Be sure to stop by and check out all of the beautiful jewelry making and simple crafts available on One Artsy Mama. Honestly, anyone can do these crafts!

Look At What I Made

 The tutorials at Look At What I Made are great for the beginner and the more confident crocheter. You can find a guide for all of the confusing crochet terminology as well as tips for stitches you may have never even heard of. This is a great place to go for tutorials that go beyond the simple and basic stitches. If you’re feeling a little adventurous, definitely give some of Dedri’s tutorials a try. As a bonus, there are lots of patterns for beginning and advanced crocheters.

Check out some of the beautiful handmade toys you can create in no time with Dedri’s tutorials and basic stitches. Don’t forget to look around Look At What I Made for recipes, sewing patterns, and more craft projects.

Petals to Picots

The Learn to Crochet section of Petals to Picots has picture tutorials for the most basic aspects of crochet. You can find out what hooks and yarns to choose, how to hold the hook, and many more tutorials. Each lesson takes you step by step as you create your first project, from finding the right materials to creating your stitches and everything else you need to know. Once you’re a little more confident, there are plenty more advanced tutorials as well.

Petals to Picots is a one stop shop for all things yarn related. You can find fantastic photo tutorials for needle felting, creating your own yarn from unexpected materials and more. After looking at all of Kara’s pretty crafts, you won’t want to craft with anything else!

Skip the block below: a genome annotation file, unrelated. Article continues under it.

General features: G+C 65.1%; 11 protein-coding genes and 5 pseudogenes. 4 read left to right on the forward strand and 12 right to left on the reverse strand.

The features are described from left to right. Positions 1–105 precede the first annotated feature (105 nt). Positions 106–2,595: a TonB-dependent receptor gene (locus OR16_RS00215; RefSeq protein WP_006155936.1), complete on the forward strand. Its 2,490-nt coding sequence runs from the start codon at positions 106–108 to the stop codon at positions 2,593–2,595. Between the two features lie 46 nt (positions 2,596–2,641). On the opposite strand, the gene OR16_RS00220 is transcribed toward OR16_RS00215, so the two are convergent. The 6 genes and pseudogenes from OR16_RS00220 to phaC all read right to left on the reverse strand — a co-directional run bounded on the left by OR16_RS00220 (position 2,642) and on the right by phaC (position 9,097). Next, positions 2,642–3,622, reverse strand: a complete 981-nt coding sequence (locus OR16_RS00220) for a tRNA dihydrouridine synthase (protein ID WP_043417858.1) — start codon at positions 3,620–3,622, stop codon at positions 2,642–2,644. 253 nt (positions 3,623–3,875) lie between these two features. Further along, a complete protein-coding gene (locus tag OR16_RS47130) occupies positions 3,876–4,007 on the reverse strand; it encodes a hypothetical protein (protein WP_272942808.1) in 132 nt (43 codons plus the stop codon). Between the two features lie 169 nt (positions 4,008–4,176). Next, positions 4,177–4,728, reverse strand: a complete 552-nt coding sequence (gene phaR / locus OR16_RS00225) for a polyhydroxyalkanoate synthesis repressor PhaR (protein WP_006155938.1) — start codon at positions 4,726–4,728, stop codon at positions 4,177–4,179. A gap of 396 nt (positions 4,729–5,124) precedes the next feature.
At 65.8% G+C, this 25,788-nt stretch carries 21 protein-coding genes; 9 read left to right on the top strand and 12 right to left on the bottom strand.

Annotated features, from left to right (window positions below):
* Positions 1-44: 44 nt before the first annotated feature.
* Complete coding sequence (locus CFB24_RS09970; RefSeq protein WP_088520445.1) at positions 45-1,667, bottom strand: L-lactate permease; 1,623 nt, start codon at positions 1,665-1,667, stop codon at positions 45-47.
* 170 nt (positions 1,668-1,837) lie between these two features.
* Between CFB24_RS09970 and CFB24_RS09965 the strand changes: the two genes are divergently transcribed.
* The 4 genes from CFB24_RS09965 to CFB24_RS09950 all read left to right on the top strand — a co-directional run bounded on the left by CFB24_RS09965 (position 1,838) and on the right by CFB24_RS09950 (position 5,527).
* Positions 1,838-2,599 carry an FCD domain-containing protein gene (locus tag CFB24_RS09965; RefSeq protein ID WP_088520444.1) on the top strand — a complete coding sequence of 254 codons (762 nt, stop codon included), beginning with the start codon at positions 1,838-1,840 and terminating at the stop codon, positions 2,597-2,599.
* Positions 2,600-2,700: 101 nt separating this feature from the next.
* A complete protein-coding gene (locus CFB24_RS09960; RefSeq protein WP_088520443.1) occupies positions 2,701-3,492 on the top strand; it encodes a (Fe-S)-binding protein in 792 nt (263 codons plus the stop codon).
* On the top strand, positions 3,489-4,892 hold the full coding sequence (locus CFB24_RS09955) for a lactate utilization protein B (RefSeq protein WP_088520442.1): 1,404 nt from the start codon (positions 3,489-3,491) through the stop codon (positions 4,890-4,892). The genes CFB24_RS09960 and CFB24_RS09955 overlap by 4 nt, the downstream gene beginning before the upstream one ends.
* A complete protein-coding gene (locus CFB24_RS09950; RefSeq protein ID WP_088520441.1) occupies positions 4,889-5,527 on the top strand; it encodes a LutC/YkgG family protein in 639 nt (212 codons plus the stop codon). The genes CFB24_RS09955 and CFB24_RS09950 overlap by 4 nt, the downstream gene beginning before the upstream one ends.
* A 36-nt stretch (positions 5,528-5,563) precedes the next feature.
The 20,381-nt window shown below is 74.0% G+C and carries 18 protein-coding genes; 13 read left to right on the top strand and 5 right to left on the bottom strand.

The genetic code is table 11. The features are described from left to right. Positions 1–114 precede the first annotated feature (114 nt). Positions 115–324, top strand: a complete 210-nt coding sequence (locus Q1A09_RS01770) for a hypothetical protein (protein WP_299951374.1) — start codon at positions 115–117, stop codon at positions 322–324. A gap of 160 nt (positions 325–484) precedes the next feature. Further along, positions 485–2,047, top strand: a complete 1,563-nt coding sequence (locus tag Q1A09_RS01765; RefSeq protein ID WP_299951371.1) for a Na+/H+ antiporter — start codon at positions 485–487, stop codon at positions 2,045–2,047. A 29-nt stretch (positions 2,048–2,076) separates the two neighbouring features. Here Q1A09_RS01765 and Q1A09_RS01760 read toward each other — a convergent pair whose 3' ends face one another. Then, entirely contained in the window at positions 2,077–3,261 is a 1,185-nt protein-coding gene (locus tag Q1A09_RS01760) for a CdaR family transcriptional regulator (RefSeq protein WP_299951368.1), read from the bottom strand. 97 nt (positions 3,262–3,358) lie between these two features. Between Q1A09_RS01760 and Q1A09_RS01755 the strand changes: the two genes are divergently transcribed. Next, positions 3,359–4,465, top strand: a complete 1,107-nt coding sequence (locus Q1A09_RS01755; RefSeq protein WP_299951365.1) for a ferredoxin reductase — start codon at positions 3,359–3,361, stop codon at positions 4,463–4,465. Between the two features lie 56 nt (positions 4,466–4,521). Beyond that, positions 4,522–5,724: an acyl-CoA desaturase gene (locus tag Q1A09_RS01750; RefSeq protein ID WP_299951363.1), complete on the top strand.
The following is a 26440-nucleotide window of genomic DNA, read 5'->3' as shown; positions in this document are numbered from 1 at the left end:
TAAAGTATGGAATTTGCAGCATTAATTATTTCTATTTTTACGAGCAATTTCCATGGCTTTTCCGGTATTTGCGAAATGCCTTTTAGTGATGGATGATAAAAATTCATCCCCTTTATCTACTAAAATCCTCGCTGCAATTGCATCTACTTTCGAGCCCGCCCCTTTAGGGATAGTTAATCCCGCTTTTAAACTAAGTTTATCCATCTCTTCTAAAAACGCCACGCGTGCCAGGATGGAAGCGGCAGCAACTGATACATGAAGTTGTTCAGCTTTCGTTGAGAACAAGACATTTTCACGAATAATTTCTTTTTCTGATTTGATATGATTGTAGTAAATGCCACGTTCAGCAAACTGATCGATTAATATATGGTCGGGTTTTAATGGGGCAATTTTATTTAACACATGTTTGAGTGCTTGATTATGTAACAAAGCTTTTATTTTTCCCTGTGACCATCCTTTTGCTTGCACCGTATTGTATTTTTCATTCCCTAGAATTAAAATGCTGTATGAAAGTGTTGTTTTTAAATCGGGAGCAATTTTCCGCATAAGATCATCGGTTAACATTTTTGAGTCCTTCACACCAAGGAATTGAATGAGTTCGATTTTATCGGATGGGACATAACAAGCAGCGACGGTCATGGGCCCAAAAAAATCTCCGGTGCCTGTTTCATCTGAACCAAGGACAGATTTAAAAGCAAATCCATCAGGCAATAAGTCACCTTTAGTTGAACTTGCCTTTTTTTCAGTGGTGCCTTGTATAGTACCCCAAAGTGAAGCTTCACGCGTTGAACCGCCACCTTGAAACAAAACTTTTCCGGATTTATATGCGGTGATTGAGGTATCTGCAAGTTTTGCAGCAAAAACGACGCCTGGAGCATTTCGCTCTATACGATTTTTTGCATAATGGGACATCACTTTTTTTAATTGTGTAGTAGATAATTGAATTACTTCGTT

Now it’s time to grab a hook and some yarn and learn from some of the best crochet bloggers out there. If you have product based questions, check out our crochet hook and yarn buyers guides for more info. Don’t forget to share what you create!

Basic Granny Square Tutorial

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By General Crafts Contributor Monica from the blog Mon Makes Things.

Basic Granny Square Tutorial

Seriously, thanks to the Crochet Mood Blanket project, I can’t get enough granny squares. After seeing how many participants are learning to crochet via this project, I thought I’d revisit the good ol’ traditional granny square pattern. Though I admit that I did not do extensive googling, I did not find a great basic granny pattern out there in cyber space. I’m sure there are some, of course, and I’m sure there are YouTube videos or something too. But, in the mean time, I thought I’d write up my own tutorial to share!

This is really the easiest, quickest granny pattern that I know of. Since you crochet into the spaces of the previous round, there’s little room for error. This would be a great style for the beginning crocheter, and because this particular pattern is a bit tighter than others, a loose tension is more easily camouflaged.

Stuff You’ll Need: size H crochet hook, yarn needle, scissors, worsted weight yarn (if you are still new to crochet, I recommend a yarn that is neither too scratchy nor too silky — some of my favorites are Loops & Threads Impeccable, Red Heart Soft, Debra Norville Everyday, and Lion’s Brand Vana’s Choice)

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Granny Square Tutorial Roundup

Crafts, Knitting and Crochet, Needlearts 1 Comment

By General Crafts Contributor Monica from the blog Mon Makes Things.

Solid Granny Square by A Creative Being and Arden Granny Square by Mon Makes Things

1. Solid Granny Square by A Creative Being  //  2. Arden Granny Square by Mon Makes Things